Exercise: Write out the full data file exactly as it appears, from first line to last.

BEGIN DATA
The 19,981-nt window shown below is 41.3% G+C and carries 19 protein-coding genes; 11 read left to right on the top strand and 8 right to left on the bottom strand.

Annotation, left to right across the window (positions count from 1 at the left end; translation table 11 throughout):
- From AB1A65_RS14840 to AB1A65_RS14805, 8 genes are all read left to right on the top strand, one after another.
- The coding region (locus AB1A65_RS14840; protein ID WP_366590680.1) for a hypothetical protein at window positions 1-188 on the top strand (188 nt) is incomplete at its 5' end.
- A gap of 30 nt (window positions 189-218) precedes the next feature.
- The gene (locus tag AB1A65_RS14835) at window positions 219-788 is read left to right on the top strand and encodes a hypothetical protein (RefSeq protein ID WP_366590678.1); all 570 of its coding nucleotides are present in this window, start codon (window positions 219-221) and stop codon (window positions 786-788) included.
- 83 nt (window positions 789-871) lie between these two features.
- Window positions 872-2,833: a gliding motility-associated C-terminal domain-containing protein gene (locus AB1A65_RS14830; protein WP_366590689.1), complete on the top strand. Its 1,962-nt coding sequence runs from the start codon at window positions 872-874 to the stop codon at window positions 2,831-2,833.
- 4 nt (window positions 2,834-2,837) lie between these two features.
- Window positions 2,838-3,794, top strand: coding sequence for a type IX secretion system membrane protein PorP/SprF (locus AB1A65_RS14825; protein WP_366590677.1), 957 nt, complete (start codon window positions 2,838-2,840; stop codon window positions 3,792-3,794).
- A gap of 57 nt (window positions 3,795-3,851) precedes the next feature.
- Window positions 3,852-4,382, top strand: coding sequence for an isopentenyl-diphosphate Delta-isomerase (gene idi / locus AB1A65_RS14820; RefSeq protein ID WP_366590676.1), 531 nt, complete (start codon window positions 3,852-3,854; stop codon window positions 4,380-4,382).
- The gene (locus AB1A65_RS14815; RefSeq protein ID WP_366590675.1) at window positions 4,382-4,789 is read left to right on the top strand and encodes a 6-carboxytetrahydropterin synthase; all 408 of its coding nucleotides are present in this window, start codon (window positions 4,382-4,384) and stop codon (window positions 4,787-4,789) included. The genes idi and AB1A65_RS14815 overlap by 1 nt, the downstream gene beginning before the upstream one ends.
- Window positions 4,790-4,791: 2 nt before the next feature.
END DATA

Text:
The 19,981-nt window shown below is 41.3% G+C and carries 19 protein-coding genes; 11 read left to right on the top strand and 8 right to left on the bottom strand.

Annotation, left to right across the window (positions count from 1 at the left end; translation table 11 throughout):
- From AB1A65_RS14840 to AB1A65_RS14805, 8 genes are all read left to right on the top strand, one after another.
- The coding region (locus AB1A65_RS14840; protein ID WP_366590680.1) for a hypothetical protein at window positions 1-188 on the top strand (188 nt) is incomplete at its 5' end.
- A gap of 30 nt (window positions 189-218) precedes the next feature.
- The gene (locus tag AB1A65_RS14835) at window positions 219-788 is read left to right on the top strand and encodes a hypothetical protein (RefSeq protein ID WP_366590678.1); all 570 of its coding nucleotides are present in this window, start codon (window positions 219-221) and stop codon (window positions 786-788) included.
- 83 nt (window positions 789-871) lie between these two features.
- Window positions 872-2,833: a gliding motility-associated C-terminal domain-containing protein gene (locus AB1A65_RS14830; protein WP_366590689.1), complete on the top strand. Its 1,962-nt coding sequence runs from the start codon at window positions 872-874 to the stop codon at window positions 2,831-2,833.
- 4 nt (window positions 2,834-2,837) lie between these two features.
- Window positions 2,838-3,794, top strand: coding sequence for a type IX secretion system membrane protein PorP/SprF (locus AB1A65_RS14825; protein WP_366590677.1), 957 nt, complete (start codon window positions 2,838-2,840; stop codon window positions 3,792-3,794).
- A gap of 57 nt (window positions 3,795-3,851) precedes the next feature.
- Window positions 3,852-4,382, top strand: coding sequence for an isopentenyl-diphosphate Delta-isomerase (gene idi / locus AB1A65_RS14820; RefSeq protein ID WP_366590676.1), 531 nt, complete (start codon window positions 3,852-3,854; stop codon window positions 4,380-4,382).
- The gene (locus AB1A65_RS14815; RefSeq protein ID WP_366590675.1) at window positions 4,382-4,789 is read left to right on the top strand and encodes a 6-carboxytetrahydropterin synthase; all 408 of its coding nucleotides are present in this window, start codon (window positions 4,382-4,384) and stop codon (window positions 4,787-4,789) included. The genes idi and AB1A65_RS14815 overlap by 1 nt, the downstream gene beginning before the upstream one ends.
- Window positions 4,790-4,791: 2 nt before the next feature.